He said: “There are companies out there who hire outside consultants, outside trainers, outside speakers. We can quit our jobs and we can go out. We can launch our own speaking and training company.” That’s what we both loved to do internally at LensCrafters for the corporation. I said: “That sounds great. Let’s do it.”
I had no idea what I was doing, but I did have my philosophies down: I knew the sales philosophies that I had learned, practiced and taught. I had customer service philosophies and management philosophies.
We quit our jobs and launched our company.
One of the very first clients we ended up getting was J.C. Penney. We did a tremendous amount of work with them, teaching them all of the sales philosophies, including Go for No. That really launched our business. We worked in the retail industry for about five or six years. Then with the success of Go for No!, we started getting into different industries — direct sales, insurance, finance, anybody who has to face failure and rejection.
“Salesperson” is a laden term. When did you first own that label, and what makes you proud to sell professionally?
It was at LensCrafters where I learned, probably because of something that my business partner and husband Richard taught me, this whole idea of “to sell is to serve.” It’s really incumbent upon sales people to get that mindset. I was lucky to get it early on. I didn’t see sales as something I was doing to people, but something I was doing for them.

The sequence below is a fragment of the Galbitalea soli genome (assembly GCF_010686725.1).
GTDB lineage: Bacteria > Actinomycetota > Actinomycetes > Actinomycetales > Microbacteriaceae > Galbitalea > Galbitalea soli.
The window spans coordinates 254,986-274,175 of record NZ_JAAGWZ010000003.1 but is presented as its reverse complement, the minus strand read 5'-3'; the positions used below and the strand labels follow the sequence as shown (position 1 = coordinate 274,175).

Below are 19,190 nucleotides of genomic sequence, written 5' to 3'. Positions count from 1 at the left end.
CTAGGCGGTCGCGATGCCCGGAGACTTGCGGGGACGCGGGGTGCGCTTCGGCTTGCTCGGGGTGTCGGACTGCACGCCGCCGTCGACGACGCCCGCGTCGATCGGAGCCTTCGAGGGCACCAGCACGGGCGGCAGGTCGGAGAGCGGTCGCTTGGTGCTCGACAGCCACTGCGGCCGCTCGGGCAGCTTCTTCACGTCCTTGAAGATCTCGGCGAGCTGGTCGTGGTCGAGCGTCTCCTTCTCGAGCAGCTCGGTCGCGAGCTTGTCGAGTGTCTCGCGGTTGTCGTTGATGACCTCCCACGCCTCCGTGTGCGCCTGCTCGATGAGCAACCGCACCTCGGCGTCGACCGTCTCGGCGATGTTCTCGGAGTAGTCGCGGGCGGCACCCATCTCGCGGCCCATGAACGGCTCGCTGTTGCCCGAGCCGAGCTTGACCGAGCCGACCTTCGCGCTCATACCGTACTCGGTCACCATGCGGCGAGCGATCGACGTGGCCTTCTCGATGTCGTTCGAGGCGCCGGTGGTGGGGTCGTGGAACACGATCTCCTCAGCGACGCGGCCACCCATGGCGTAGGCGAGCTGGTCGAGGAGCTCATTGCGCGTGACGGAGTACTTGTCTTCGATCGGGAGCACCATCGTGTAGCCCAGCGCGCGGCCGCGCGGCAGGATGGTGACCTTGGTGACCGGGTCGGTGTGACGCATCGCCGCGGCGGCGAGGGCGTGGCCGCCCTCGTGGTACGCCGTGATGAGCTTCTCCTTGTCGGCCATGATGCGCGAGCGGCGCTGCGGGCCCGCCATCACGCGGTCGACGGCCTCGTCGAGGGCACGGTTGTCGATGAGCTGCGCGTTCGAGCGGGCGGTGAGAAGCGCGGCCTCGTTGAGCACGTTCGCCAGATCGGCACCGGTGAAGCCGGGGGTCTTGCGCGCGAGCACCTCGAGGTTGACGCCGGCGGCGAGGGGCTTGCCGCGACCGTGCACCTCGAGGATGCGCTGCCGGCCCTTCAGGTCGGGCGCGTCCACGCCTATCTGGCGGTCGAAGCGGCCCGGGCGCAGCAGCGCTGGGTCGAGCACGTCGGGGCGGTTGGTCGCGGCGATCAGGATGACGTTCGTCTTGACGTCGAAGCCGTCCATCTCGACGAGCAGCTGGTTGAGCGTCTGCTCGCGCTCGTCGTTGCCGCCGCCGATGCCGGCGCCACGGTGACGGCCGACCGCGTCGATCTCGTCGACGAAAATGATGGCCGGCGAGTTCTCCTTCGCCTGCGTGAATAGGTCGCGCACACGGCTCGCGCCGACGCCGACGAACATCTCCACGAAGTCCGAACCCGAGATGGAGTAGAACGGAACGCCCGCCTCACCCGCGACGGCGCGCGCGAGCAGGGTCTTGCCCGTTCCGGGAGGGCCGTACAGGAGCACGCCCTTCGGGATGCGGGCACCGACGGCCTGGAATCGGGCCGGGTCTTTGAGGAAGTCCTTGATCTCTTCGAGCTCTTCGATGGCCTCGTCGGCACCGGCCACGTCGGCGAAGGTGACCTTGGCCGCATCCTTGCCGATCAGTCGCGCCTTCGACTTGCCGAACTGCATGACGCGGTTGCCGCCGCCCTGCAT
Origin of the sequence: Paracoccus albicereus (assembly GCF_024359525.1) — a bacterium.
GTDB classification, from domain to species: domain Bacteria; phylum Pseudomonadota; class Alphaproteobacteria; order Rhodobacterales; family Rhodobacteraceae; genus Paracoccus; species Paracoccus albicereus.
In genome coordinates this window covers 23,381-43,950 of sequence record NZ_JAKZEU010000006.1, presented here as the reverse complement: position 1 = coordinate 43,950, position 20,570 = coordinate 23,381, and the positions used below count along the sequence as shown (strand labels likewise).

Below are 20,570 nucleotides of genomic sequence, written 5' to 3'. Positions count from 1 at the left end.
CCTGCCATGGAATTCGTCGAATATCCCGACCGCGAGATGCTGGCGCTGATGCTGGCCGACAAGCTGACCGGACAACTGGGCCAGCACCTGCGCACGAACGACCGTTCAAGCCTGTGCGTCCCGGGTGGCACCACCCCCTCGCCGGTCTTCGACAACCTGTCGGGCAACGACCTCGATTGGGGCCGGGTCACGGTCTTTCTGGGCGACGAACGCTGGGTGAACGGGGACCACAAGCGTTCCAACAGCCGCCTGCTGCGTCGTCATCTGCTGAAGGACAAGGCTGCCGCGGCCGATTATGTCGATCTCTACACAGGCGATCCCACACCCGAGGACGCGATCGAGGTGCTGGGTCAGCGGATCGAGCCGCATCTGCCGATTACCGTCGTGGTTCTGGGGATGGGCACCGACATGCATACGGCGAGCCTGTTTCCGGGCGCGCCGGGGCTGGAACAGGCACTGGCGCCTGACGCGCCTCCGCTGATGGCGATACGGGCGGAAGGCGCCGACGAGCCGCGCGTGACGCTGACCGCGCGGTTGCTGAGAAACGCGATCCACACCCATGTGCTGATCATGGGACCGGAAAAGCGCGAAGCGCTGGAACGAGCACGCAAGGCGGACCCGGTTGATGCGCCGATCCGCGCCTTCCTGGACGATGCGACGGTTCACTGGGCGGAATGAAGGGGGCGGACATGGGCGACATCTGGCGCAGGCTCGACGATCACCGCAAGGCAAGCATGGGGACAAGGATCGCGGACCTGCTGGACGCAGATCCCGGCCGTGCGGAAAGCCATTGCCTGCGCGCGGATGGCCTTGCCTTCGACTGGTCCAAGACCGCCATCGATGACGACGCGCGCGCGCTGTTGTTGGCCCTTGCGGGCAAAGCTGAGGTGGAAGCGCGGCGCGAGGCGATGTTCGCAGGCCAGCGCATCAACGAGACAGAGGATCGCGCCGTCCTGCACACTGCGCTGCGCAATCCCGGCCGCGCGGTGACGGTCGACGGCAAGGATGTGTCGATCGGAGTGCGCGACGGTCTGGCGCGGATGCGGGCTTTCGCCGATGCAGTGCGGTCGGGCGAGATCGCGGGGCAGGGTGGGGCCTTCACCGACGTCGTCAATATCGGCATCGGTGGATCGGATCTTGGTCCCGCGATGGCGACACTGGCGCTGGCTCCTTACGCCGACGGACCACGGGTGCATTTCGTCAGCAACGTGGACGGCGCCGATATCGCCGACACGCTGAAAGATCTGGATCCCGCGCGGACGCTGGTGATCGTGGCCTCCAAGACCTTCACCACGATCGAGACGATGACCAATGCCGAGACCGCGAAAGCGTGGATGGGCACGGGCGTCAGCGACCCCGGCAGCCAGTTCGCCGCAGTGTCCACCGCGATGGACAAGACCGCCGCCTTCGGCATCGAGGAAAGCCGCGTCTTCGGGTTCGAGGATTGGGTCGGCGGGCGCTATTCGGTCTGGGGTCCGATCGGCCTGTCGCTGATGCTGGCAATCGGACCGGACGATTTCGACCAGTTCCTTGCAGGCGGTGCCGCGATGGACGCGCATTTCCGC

I would see timid salespeople, people that were selling from their own wallets. A customer would come in, and maybe the salesperson wouldn’t sell them the best product for them. Later, the customer would end up having problems. They would come back, needing to upgrade to something more appropriate for their needs.
I got a really good lesson in seeing how, if you weren’t proactively selling people the absolute best thing for their needs, regardless of how expensive it seemed at the time, that could backfire.
I felt like being a “salesperson” was a great thing and not something to shy away from. Being in sales is something to be proud of.
It’s funny because nobody likes that title. I was at a sales and marketing trade show, and when I asked one of the people that had a booth there what they offered, he told me and then said, “But I’m not a salesperson.” As if it was a bad thing. I thought: “Here you are at a sales and marketing conference and you’re telling me adamantly that you’re not a salesperson.” Even at that moment, I thought that was pretty sad.
How did you develop your core sales philosophy of “Go for No”, your “difference maker”? Was there an “aha” moment?
Richard was in the retail industry for many years, learned the whole idea of going for no, applied it to his job and eventually became an award-winning salesperson.